Though religion is still the largest charity category that donors give to, it didn’t grow in 2013. However, before religious groups sound the alarm, it’s likely this trend is more due to giving rebounding in other categories than any drop in support for these types of charities. Still, religion has been at the top of the giving pyramid for many years and continues to leave a large gap between them and the next giving category.
Education and healthcare giving is spiking because campaigns are back with a vengeance! During the recession many campaigns were put on hold, but now they’re gearing back up and are clearly seeing success. Likewise, giving to environment/animals is also up because wealthy donors give large amounts to those groups, especially as climate change continues to be a hot topic and concern.
Among the causes that are winning over donors are social services. “A lot of donors we’ve talked to are more focused on social issues,” says Palmer. Wealthy Boomers want to see ongoing issues like homelessness and mental health “fixed” while they’re still around to make that difference.
Despite the fact that overall giving to foundations declined in 2013, community foundations have had quite the bump over the past year—and not just because of Mark Zuckerberg and wife, Priscilla Chan’s now infamous gift of nearly $1 billion to the Silicon Valley foundation. Big gifts like that are what are put community foundations at the top of the giving chain. It appears that they are also doing a great job of engaging major donors—they are noted as the fastest growing sub-sector.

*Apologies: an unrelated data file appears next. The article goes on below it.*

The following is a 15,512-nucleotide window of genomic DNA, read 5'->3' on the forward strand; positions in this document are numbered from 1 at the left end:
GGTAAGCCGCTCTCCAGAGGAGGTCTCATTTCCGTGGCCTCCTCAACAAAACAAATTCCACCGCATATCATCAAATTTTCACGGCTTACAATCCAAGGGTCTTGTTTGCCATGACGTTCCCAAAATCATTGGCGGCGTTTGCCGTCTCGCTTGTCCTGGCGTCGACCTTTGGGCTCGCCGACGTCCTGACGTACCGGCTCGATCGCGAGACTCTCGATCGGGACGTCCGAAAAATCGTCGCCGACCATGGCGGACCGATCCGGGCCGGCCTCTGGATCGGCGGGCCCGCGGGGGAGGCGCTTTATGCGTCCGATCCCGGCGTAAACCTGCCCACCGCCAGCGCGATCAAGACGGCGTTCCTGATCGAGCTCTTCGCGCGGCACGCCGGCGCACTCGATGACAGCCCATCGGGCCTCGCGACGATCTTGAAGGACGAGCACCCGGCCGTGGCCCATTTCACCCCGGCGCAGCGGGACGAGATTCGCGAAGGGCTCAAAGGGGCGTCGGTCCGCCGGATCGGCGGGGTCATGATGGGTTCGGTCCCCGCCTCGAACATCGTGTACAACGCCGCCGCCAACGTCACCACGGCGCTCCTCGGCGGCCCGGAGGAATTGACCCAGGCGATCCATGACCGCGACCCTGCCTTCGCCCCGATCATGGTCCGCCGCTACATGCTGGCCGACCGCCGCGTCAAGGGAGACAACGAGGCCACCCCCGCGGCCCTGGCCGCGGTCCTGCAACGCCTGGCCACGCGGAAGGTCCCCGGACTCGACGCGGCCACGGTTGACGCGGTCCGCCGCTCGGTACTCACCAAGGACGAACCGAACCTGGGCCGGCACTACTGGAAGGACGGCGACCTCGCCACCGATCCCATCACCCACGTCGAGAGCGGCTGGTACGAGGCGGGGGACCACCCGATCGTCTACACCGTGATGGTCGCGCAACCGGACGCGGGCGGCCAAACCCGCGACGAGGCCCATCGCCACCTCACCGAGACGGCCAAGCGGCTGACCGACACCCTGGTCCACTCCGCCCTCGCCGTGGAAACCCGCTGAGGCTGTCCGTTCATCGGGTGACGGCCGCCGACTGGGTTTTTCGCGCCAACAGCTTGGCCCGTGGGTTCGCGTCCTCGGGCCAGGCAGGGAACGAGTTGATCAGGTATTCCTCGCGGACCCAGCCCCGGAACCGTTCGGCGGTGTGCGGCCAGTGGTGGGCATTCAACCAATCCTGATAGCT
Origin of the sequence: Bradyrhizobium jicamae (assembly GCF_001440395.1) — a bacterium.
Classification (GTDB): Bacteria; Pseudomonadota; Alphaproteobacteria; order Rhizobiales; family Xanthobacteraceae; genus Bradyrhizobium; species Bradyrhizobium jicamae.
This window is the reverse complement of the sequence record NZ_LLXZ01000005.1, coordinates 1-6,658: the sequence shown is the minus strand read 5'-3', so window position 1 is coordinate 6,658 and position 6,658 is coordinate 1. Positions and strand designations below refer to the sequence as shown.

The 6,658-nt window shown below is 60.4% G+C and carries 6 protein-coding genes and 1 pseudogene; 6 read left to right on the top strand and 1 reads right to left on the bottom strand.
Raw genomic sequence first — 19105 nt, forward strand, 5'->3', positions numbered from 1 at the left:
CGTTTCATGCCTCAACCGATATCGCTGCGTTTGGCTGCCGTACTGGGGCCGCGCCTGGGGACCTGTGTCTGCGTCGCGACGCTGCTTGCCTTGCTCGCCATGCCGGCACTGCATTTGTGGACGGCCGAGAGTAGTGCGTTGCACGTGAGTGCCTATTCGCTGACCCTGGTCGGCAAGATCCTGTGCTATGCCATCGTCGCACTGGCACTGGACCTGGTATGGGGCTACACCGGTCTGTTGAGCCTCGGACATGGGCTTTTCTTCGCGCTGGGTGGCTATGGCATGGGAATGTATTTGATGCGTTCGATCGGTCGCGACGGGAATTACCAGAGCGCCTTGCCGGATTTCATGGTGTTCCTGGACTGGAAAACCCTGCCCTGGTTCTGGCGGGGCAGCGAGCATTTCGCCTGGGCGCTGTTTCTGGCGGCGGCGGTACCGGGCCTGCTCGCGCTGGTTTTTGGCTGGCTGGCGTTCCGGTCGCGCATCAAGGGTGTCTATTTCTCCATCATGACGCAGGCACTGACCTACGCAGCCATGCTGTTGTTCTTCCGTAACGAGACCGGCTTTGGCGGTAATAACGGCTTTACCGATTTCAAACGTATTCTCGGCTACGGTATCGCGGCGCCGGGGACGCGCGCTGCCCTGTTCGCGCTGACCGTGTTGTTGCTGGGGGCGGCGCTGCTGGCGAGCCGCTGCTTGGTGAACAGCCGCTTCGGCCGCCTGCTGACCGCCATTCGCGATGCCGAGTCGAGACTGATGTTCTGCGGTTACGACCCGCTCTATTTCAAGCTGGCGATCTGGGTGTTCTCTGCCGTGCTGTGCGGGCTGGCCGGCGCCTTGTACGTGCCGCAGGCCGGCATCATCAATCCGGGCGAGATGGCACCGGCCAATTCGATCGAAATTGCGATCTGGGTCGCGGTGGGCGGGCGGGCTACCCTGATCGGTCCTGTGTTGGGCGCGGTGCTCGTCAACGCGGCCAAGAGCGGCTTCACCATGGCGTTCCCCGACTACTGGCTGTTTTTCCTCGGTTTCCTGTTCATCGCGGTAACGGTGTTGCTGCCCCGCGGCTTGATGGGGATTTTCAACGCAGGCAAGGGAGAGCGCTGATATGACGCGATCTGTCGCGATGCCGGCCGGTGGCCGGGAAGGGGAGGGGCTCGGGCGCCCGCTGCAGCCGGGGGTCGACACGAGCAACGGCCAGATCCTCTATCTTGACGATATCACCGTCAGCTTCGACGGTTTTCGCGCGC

“Community foundations are doing an especially good job with reaching out to people in their communities—those who reside there now and those who have left,” says Palmer. “Encourage people to remember their hometowns, even once they’ve left.”
A category that is lacking gifts is international affairs, which decreased by 6.7 percent in 2013. “International giving has been falling since 2009 due to the fact that there have been no real large international disasters,” says Wilklow. “Additionally, with giving by corporations falling this year, there’s less going to international affairs, since that’s where a majority of corporations’ giving has gone in the past.”
All in all, we’ve seen increases in giving but it’s still uneven. “Some causes are doing great and some not so much,” says Palmer. “Even if you’re back to where you were [pre-recession] you’re still making up for a loss so it’s still not great. We’re not there yet.”
How Do YOU Get It?
Over the last couple of years the buzzword was “impact”. Now that donors know they can get evidence of the impact of their gift, they’re moving on to a bigger need and want: innovation. “Wealthy donors with significant money want to be ‘WOW’ed’ with an idea to cure a social issue,” says Palmer.
Innovation and big ideas—that’s what donors are looking for, and they’re ready for it, too. “Donors are ready for ‘the ask,’ they just need to be approached with an innovative idea,” says Wilklow.